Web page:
H.E. Mr. Apisai Ielemia, Minister for Foreign Affairs

29 September 2012 (67th Session)

Statement Summary: 

APISAI IELEMIA, Minister for Foreign Affairs, Trade, Tourism, Environment and Labour of Tuvalu, said that his country, which had became the 189th member of the United Nations in 2000, sought to bring the issue of small island developing States to the fore in the Organization’s work.  “Does the UN hear the plea of small island developing States for fair treatment by the international community?” he asked.  Today, 12 years later, Tuvalu considered its lasting concern “almost totally unanswered”, he said.

While appreciating the work of various United Nations entities on small island developing States, the focus had been almost entirely on “stating and indefinitely reiterating” their challenges and problems, he continued.  There had been nearly 20 General Assembly resolutions and numerous reports of the Secretary-General on the subject.  Two United Nations conferences had been organized, and now new momentum was building up towards a third in 2014.  Small island developing States needed special treatment, just like least developed countries, he said.

“We are told SIDS cannot be considered and dealt with as a special category,” he continued.  “Therefore, SIDS are only an abstract notion deliberately kept undefined, because any clarity or any debate — on who they are and what precisely could be done for them — would be too challenging or disturbing.”  That seemingly accepted sense of work on small island developing States in the United Nations did not match Tuvalu’s vision of what the world body should be doing to support them.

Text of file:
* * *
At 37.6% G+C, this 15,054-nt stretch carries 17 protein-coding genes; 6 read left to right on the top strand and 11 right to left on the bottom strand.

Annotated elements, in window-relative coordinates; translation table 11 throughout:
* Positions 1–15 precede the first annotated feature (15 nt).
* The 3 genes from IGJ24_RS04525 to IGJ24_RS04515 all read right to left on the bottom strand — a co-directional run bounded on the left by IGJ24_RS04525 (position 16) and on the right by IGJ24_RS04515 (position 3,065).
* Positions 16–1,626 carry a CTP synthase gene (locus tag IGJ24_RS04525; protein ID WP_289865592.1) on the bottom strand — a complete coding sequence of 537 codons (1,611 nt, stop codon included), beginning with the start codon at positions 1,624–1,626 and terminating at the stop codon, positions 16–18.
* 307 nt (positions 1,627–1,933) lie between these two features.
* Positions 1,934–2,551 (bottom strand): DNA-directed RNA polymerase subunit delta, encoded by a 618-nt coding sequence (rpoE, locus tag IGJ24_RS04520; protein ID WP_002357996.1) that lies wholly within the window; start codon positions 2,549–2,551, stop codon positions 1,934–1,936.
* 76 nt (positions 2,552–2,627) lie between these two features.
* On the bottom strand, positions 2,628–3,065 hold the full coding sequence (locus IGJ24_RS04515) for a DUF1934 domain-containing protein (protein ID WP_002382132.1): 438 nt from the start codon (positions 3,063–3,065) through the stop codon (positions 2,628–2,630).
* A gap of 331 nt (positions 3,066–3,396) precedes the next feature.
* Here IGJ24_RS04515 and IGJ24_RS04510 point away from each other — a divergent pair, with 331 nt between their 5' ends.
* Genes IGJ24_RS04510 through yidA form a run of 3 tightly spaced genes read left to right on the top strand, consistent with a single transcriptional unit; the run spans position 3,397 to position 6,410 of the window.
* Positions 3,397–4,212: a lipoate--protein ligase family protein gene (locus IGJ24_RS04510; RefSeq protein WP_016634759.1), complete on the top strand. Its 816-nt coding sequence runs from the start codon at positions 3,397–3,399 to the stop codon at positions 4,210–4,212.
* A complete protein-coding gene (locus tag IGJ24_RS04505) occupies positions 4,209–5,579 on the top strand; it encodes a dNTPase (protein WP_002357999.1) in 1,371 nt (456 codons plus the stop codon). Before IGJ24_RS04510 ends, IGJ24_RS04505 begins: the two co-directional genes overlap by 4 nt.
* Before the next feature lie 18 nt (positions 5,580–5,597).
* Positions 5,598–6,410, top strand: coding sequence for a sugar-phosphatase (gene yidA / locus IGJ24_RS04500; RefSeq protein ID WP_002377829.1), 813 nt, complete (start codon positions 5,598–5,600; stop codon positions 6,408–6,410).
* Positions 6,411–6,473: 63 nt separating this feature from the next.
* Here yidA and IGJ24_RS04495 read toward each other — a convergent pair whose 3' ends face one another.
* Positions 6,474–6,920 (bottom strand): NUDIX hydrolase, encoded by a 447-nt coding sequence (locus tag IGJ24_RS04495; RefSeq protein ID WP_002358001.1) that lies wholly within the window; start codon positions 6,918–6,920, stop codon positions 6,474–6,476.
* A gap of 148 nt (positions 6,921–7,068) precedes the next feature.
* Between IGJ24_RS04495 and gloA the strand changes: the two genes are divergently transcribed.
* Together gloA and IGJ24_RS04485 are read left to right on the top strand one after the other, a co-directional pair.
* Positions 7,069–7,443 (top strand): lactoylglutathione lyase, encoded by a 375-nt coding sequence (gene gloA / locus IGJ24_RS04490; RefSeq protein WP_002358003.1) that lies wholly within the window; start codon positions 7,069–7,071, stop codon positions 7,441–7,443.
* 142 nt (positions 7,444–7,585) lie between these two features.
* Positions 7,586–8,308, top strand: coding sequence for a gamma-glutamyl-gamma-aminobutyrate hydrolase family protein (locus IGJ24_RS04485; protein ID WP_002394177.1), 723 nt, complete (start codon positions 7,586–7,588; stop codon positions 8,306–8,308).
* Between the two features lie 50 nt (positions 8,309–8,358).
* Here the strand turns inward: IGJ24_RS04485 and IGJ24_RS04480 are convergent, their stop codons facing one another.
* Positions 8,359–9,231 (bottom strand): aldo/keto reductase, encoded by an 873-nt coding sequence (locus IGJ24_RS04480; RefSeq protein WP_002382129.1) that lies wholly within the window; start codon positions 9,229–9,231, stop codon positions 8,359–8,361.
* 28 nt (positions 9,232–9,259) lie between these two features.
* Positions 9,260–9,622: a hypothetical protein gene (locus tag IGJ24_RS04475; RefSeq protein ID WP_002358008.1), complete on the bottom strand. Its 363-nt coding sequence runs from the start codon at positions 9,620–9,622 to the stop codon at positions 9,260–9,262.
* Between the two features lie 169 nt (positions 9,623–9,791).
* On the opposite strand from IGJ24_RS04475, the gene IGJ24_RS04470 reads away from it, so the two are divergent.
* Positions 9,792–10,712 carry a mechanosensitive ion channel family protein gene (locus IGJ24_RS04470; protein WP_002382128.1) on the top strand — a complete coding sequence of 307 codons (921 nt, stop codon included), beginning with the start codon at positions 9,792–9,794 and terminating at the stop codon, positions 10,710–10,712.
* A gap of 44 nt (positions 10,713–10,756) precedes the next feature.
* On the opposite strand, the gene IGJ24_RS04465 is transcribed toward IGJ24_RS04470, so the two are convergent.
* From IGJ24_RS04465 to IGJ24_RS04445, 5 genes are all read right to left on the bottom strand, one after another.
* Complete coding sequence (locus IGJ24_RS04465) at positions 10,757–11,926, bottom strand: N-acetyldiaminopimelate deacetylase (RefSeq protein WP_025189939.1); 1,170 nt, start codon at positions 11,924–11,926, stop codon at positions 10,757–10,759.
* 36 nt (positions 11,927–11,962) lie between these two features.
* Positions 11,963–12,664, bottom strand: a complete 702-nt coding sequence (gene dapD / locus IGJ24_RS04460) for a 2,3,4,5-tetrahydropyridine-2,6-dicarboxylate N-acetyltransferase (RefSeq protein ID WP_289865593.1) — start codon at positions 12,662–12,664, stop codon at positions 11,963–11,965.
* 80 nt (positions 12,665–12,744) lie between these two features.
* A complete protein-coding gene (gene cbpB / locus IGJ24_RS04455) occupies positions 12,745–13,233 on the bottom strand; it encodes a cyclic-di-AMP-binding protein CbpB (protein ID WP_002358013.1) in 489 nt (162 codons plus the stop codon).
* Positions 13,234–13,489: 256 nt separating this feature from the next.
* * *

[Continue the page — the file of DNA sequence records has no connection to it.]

He also said his country greatly appreciated the decision by the Economic and Social Council to note the recommendation of the Committee for Development Policy to graduate Tuvalu from the least-developed category and consider the issue at its next substantive session in 2013.  Although Tuvalu had met two of the three graduation criteria, there was an urgent need to revisit those guidelines to ensure that they reflected and captured the real economic situation of countries eligible for graduation.  Treating Tuvalu in the same way as other countries was a denial of what decades of United Nations advocacy had set in place, he said.  “If the geographical limitations and extreme vulnerabilities of Tuvalu do not justify special consideration, what is the purpose of special and differential treatment, the cornerstone of international cooperation?”




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